Dr. Bob: My grandson is 6 years old and I think he is showing signs of being on the autism spectrum. Besides the flapping of his hands, nervous twitching, sudden outbursts and being very sensitive to loud sounds, he refuses to poop in the toilet. He has to poop in a pull-up, standing up. He will pee in the toilet both ways, standing and sitting but he will not poop in the toilet. If we refuse to give him a pull-up, he will hold his poop and not go for several days. Could this be a sign of autism or am I grasping at straws? Since he will be starting 1st grade this year I am very concerned for him. Any suggestions?
Answer: I tend to share your concern for the developmental status of your grandson. I cannot make a diagnosis of autism spectrum disorder (ASD) per se from your description, but the signs that you describe are worthy of further evaluation by the child’s pediatrician and probably a developmental pediatric specialist. The importance of such an evaluation is to get a professional assessment for any child with developmental concerns. When a diagnosis such as autism spectrum disorder is considered and then established, early intervention services before or after school age can begin and are usually of substantial benefit. Even without a diagnosis of ASD, some of the behaviors noted might signal the need to have other evaluations. That might include a genetic evaluation. (I have to remember my genetics roots!)
One should not be embarrassed or ashamed if a diagnosis of autism spectrum disorder is being considered. The most important thing is for the child to get the proper support and treatments and/or interventions.
Withholding of bowel movements can develop into a serious problem and will need long-term care. This sign alone concerns me and tells me that further evaluation is necessary.
The CDC recently published information about ASD (https://www.cdc.gov/ncbddd/autism/data.html) and noted that it is currently estimated that 1 in 36 children should be considered for ASD.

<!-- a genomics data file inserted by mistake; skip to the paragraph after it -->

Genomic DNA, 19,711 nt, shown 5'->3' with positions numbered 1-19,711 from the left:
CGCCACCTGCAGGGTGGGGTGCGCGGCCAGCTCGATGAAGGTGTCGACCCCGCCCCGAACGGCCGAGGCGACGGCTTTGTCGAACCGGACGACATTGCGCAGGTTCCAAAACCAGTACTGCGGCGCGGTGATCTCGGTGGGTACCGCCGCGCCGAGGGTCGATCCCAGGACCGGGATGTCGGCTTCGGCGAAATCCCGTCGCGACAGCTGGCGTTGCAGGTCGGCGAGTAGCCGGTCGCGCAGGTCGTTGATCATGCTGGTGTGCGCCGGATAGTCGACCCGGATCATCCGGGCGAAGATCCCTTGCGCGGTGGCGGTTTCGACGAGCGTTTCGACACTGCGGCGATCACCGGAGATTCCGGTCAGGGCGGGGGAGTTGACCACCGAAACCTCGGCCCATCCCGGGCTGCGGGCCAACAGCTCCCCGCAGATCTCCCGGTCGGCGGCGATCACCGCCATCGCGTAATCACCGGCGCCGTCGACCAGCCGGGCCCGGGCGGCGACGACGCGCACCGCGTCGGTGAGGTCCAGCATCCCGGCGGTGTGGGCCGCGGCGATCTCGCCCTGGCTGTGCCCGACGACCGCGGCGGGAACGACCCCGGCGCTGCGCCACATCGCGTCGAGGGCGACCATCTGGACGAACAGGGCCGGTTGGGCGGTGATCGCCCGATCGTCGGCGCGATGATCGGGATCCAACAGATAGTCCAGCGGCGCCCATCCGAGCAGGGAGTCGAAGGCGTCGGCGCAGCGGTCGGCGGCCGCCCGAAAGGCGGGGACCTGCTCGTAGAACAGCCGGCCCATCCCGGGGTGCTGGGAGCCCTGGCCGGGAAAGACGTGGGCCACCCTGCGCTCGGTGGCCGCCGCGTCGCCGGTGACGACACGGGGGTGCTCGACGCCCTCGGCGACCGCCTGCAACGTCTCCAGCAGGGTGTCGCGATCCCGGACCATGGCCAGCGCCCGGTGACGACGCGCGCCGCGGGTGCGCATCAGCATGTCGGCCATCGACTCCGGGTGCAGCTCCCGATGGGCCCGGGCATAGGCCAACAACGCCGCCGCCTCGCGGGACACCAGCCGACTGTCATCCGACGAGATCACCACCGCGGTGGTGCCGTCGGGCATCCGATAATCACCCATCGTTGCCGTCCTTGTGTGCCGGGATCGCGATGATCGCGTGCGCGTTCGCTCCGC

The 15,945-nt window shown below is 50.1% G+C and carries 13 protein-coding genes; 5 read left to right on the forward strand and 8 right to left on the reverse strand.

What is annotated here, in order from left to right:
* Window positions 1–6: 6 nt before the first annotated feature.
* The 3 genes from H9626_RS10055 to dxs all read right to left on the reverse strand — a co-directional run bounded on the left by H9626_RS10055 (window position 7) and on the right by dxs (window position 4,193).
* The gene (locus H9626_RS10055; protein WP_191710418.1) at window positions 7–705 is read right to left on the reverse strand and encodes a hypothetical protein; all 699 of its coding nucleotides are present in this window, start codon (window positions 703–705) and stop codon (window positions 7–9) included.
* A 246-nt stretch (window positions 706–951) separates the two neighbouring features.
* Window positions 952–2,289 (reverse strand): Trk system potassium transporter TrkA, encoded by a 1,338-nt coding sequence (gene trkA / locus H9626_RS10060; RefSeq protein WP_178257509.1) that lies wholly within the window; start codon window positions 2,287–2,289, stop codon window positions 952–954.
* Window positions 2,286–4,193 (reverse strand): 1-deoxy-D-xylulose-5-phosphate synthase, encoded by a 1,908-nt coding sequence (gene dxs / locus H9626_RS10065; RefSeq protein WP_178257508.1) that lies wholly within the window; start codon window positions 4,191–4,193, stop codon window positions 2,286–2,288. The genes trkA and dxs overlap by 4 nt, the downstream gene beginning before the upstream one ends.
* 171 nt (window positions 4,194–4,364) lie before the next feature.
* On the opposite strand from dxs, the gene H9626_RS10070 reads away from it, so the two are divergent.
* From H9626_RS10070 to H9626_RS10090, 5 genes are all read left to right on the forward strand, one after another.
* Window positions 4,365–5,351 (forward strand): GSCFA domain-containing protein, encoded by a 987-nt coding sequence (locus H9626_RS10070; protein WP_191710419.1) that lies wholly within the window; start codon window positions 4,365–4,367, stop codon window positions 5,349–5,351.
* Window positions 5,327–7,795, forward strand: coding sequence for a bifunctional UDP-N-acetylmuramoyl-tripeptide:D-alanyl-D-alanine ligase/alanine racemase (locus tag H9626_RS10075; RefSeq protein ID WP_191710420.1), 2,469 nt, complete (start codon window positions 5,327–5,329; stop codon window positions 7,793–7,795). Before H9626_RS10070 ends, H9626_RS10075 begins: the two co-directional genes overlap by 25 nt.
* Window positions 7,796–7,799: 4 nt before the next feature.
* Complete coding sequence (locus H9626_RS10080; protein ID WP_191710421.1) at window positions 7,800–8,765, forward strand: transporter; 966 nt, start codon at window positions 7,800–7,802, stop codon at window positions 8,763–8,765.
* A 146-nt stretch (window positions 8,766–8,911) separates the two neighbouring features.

Every child is unique and deserves all the proper attention to maximize their potential. When concerns are raised, professional assistance (evaluation, support and treatment) is warranted and should be pursued.
Dr. Bob: What’s the latest thinking regarding using a sound machine/artificial white noise for newborns to promote better sleeping?
Answer: I am fascinated with this question. Many people in my family sleep with a sound machine at night and I never did.
Is it necessary? I am not aware of any information that white noise is necessary for infant sleep. White noise can be detrimental for hearing and auditory processing if too loud. In my experience of over 44 years, white noise was used by some families because they perceive the need to block other noises and improve the ability of their infant to fall asleep. Sometimes they have acknowledged that other (presumably unavoidable) noises in the house at night will keep their infant up, and they have used white noise to mask those noises.
There are certain guidelines for the use of white noise for sleep. 1) The machine should be no closer than 7 feet; 2) The sound should be set at less than maximum setting (and preferably not exceed 50 dB; 3) Parents can consider stopping the sound machine after the infant falls asleep; 4) When parents want to wean the child off the machine, they can simply turn down the volume in stages over a period of weeks.
I am not aware of any evidence that children become “addicted” to white noise. However, my personal preference would to use the white noise as a sleep soother in a limited capacity since we do not know if there are real long-term benefits or consequences of using sound machines.
Dr. Saul is Professor of Pediatrics (Emeritus) at Prisma Health and his website is mychildrenschildren.com. Contact Dr. Bob at email@example.com